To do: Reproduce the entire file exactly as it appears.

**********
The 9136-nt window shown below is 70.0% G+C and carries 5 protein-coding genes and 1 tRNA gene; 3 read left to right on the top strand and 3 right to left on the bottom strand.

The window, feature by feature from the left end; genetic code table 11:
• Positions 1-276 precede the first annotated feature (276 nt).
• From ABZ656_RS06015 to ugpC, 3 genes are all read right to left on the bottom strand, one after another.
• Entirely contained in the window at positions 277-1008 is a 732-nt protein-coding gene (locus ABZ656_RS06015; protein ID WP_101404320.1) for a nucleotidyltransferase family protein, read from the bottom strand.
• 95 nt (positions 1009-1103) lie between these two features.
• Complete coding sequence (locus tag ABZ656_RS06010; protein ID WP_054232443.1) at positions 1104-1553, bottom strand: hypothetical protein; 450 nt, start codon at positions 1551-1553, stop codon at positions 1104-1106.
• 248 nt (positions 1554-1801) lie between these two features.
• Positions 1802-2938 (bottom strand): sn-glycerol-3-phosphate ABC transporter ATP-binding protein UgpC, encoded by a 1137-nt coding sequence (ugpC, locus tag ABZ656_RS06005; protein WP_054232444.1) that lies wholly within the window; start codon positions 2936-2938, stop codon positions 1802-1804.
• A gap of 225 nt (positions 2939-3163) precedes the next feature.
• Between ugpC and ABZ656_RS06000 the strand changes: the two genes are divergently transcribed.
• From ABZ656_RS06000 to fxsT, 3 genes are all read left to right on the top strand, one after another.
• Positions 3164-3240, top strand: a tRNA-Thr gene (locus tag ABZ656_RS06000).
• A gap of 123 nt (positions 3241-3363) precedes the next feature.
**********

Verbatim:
The 9136-nt window shown below is 70.0% G+C and carries 5 protein-coding genes and 1 tRNA gene; 3 read left to right on the top strand and 3 right to left on the bottom strand.

The window, feature by feature from the left end; genetic code table 11:
• Positions 1-276 precede the first annotated feature (276 nt).
• From ABZ656_RS06015 to ugpC, 3 genes are all read right to left on the bottom strand, one after another.
• Entirely contained in the window at positions 277-1008 is a 732-nt protein-coding gene (locus ABZ656_RS06015; protein ID WP_101404320.1) for a nucleotidyltransferase family protein, read from the bottom strand.
• 95 nt (positions 1009-1103) lie between these two features.
• Complete coding sequence (locus tag ABZ656_RS06010; protein ID WP_054232443.1) at positions 1104-1553, bottom strand: hypothetical protein; 450 nt, start codon at positions 1551-1553, stop codon at positions 1104-1106.
• 248 nt (positions 1554-1801) lie between these two features.
• Positions 1802-2938 (bottom strand): sn-glycerol-3-phosphate ABC transporter ATP-binding protein UgpC, encoded by a 1137-nt coding sequence (ugpC, locus tag ABZ656_RS06005; protein WP_054232444.1) that lies wholly within the window; start codon positions 2936-2938, stop codon positions 1802-1804.
• A gap of 225 nt (positions 2939-3163) precedes the next feature.
• Between ugpC and ABZ656_RS06000 the strand changes: the two genes are divergently transcribed.
• From ABZ656_RS06000 to fxsT, 3 genes are all read left to right on the top strand, one after another.
• Positions 3164-3240, top strand: a tRNA-Thr gene (locus tag ABZ656_RS06000).
• A gap of 123 nt (positions 3241-3363) precedes the next feature.